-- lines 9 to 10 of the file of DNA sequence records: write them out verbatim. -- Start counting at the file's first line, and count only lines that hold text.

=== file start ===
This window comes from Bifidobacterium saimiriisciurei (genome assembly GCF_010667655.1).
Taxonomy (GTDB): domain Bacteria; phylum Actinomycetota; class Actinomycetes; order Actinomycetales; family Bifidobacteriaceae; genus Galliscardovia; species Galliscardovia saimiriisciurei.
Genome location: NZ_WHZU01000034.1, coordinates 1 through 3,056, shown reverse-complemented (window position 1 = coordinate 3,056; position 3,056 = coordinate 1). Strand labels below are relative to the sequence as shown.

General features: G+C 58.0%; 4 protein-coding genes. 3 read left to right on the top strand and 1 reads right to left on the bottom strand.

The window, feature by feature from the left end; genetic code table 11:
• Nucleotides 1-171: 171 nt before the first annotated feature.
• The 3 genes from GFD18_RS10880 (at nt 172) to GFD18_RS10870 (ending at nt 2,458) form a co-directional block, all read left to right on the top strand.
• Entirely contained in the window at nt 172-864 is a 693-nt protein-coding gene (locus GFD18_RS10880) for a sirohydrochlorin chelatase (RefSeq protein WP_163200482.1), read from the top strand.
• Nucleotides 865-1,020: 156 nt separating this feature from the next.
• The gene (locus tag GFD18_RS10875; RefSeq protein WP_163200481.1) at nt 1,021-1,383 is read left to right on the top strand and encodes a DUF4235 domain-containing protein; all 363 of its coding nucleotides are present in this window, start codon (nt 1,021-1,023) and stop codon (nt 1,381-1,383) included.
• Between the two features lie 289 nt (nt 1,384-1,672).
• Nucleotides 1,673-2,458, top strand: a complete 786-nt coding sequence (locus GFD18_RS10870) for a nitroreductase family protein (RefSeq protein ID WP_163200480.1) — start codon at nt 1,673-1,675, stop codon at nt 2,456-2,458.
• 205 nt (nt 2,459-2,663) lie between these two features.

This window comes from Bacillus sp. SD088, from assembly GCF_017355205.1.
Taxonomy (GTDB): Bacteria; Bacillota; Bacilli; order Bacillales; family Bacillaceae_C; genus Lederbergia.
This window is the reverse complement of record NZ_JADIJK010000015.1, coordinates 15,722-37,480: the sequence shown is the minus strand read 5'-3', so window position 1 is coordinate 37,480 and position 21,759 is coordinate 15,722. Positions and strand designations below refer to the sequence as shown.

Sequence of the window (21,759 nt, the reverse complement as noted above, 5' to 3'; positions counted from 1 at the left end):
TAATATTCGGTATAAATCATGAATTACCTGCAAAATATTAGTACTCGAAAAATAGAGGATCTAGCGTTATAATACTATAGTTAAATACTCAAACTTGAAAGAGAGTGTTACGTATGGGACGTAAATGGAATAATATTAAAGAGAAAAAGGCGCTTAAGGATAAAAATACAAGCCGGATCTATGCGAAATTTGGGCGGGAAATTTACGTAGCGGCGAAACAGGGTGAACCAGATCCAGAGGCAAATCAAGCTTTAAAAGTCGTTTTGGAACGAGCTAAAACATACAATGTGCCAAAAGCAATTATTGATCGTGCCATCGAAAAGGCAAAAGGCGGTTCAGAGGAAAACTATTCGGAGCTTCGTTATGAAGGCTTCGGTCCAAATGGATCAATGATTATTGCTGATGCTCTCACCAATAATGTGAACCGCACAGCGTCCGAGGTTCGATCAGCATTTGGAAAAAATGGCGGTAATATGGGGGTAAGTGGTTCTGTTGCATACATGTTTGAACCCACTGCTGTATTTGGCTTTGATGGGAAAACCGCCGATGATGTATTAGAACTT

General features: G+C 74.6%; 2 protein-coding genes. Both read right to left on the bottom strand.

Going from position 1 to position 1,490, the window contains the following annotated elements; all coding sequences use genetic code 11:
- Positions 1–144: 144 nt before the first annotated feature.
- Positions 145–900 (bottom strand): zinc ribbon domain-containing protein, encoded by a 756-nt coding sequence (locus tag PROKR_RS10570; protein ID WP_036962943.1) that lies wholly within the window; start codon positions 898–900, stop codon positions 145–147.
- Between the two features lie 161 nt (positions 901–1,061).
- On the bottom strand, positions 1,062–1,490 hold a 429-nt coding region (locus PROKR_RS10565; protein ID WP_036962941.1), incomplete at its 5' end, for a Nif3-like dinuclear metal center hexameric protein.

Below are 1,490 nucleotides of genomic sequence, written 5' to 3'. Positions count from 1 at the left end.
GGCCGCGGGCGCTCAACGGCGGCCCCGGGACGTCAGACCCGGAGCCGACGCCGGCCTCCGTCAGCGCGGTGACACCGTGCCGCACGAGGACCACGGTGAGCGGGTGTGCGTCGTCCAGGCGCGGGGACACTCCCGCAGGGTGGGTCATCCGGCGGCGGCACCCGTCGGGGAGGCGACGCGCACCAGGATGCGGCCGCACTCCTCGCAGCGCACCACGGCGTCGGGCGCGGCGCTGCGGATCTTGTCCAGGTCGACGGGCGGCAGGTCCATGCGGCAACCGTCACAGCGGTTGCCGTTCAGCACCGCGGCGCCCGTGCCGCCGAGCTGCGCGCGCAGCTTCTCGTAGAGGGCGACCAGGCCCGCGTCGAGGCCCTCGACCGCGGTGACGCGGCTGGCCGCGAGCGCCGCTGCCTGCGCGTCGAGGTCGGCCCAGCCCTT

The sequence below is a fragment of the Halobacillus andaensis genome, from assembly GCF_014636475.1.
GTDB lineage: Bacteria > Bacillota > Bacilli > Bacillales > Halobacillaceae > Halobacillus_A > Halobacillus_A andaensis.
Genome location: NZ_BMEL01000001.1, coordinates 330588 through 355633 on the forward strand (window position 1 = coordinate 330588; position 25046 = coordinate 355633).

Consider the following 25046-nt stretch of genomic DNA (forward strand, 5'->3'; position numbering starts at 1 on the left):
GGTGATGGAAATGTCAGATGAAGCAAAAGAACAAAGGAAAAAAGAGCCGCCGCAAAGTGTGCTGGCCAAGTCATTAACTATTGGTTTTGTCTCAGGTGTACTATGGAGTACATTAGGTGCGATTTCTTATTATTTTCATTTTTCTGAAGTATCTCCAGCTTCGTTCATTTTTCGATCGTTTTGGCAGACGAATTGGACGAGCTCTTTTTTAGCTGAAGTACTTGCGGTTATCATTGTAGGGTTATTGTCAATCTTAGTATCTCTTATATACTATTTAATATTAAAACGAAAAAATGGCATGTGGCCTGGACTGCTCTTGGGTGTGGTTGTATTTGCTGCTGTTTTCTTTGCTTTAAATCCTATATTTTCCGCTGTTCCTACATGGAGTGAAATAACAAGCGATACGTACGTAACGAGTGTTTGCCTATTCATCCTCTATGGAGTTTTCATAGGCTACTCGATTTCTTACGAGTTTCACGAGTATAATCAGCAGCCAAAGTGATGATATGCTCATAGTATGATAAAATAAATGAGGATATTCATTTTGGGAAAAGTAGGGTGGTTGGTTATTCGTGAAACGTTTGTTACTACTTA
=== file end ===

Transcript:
• Nucleotides 865-1,020: 156 nt separating this feature from the next.
• The gene (locus tag GFD18_RS10875; RefSeq protein WP_163200481.1) at nt 1,021-1,383 is read left to right on the top strand and encodes a DUF4235 domain-containing protein; all 363 of its coding nucleotides are present in this window, start codon (nt 1,021-1,023) and stop codon (nt 1,381-1,383) included.